Iraqi talks complicated by Saudi initiative, says official


AN OFFICIAL representing Iraqi prime minister Nuri al-Maliki’s State of Law bloc said yesterday the Saudi offer to host talks on the formation of a new government has complicated the process.

Hassan al-Suneid argued that the deadlock over the establishment of a government should be resolved in Iraq rather than abroad.

Sami al-Askari, a lawmaker in Mr Maliki’s bloc, criticised the offer. “This Saudi initiative is not positive. That country does not have a role to play because it has not been neutral . . . It has always had a negative attitude toward [Mr Maliki] and his State of Law coalition.

“Had this invitation come from . . . Jordan, Syria or even Turkey, it would have had a better chance of being well received,” said Mr al-Askari

Alia Nusseyef, from the rival Iraqiya bloc, stated: “The initiative comes too late.” She observed that Riyadh, a key regional power, “should have played a role to support Iraq a long time ago”.

In spite of Baghdad’s negative reaction, Lebanese prime minister Saad Hariri advised Iraqis, “not to miss this golden opportunity”.

On Saturday, Saudi King Abdullah called on Iraq’s rival camps to unite and invite them to Riyadh at the end of November with the aim of reaching an accord between competing camps.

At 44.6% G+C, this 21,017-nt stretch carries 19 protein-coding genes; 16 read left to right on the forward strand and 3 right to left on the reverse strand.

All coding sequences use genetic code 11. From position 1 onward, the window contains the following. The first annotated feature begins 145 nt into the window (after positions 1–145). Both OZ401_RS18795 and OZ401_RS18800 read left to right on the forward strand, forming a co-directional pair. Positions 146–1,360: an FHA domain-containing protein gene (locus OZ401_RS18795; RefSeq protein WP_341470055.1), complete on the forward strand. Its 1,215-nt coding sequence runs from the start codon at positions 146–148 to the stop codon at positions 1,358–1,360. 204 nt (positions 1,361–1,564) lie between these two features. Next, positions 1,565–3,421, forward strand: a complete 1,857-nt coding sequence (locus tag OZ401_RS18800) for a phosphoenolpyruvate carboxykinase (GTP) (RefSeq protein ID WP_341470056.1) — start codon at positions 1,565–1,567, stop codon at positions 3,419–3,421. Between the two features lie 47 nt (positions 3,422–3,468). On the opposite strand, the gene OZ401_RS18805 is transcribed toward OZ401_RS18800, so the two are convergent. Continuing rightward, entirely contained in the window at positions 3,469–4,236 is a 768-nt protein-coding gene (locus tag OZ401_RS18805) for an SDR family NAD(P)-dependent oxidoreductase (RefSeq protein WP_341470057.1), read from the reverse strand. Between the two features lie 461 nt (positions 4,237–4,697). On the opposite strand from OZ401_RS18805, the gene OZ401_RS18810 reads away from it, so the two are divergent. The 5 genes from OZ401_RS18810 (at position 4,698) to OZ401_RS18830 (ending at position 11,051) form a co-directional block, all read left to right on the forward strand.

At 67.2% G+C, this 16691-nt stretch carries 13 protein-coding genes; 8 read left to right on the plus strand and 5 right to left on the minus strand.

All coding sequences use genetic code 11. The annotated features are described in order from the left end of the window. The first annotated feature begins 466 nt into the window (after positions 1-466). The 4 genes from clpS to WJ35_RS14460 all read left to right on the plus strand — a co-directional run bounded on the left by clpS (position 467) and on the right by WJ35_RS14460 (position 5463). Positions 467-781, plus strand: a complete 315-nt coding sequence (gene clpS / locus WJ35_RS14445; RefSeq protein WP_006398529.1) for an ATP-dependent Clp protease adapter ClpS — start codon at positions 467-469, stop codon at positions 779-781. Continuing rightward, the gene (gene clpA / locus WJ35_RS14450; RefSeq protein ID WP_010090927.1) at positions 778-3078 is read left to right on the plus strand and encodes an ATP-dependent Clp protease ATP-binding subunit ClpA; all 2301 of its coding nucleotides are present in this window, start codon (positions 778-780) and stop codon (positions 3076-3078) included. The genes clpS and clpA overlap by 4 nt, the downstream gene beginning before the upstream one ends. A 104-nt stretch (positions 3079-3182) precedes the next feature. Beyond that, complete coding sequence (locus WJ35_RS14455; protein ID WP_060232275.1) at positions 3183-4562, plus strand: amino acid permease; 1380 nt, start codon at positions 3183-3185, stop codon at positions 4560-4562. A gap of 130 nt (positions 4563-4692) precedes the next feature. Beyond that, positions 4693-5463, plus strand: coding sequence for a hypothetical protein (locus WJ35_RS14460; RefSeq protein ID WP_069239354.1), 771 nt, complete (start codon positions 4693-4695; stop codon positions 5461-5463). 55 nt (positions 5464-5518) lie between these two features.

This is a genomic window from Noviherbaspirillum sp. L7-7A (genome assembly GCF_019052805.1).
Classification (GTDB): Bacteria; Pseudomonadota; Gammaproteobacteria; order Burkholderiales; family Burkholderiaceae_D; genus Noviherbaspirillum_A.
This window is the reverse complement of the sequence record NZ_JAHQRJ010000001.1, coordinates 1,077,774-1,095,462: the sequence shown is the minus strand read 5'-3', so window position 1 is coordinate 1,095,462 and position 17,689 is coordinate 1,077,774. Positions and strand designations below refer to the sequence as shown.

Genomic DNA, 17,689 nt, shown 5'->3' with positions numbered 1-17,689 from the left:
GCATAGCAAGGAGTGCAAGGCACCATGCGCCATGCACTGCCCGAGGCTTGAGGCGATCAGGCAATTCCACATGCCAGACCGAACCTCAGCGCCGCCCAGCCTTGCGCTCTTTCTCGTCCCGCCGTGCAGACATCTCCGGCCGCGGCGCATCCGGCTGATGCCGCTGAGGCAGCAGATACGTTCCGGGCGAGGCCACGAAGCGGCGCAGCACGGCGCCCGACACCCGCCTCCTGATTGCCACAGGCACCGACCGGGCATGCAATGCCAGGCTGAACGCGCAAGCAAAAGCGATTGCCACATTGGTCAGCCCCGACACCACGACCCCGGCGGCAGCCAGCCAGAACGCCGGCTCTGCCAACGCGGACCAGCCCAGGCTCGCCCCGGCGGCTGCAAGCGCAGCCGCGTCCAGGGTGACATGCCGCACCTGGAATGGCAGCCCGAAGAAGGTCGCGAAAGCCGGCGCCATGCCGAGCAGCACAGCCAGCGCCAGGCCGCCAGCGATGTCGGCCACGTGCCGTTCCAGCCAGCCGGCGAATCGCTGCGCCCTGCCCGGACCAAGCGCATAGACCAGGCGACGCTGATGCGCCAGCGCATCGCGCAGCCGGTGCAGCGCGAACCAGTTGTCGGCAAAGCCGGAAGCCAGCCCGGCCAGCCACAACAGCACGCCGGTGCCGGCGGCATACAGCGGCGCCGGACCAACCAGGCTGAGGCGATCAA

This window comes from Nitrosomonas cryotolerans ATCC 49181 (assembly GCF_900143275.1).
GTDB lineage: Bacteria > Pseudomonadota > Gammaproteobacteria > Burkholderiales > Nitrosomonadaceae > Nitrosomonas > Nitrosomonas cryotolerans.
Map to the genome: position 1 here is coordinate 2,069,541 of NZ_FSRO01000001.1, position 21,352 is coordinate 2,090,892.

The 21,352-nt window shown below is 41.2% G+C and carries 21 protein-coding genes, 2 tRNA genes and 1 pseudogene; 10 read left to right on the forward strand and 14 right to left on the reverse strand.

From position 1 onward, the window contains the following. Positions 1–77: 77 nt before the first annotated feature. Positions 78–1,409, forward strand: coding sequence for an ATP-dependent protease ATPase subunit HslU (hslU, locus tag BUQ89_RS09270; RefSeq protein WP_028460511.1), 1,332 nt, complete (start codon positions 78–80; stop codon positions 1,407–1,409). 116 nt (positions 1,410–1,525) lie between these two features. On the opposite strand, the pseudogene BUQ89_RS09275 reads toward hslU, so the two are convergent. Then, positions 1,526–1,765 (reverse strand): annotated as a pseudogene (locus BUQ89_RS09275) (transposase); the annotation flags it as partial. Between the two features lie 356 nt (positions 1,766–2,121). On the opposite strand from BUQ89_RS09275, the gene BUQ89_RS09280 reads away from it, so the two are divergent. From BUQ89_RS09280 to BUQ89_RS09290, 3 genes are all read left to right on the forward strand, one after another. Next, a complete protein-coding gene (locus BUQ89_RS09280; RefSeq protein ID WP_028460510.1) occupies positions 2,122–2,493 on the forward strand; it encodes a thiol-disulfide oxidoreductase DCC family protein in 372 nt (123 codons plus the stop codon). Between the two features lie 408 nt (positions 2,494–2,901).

The secular Iraqiya bloc, headed by Ayad Allawi, secured 91 seats in Iraq’s 325-member parliament in the March 7th poll while Mr Maliki’s Shia sectarian bloc won 89. Neither has been able to put together a majority coalition, leaving Iraq without a functioning government for eight months.

Last week a court ordered the national assembly, which has met only once, to convene.

Both Mr Maliki and Mr Allawi have sought backing from the entire range of regional leaders, including Syria’s secular president, the Sunni Saudi monarch and Shia Iran’s supreme leader, Ayatollah Ali Khamenei.

But Mr Maliki would be reluctant to accept mediation from King Abdullah. Mr Maliki would not like the Saudis to best his Iranian allies who have tried and failed to end the impasse.

If, however, Mr Maliki snubs the Saudis, Riyadh could retaliate by stepping up support for Mr Allawi or providing aid to Sunni insurgents dedicated to the overthrow of Shia religious parties tied to Iran.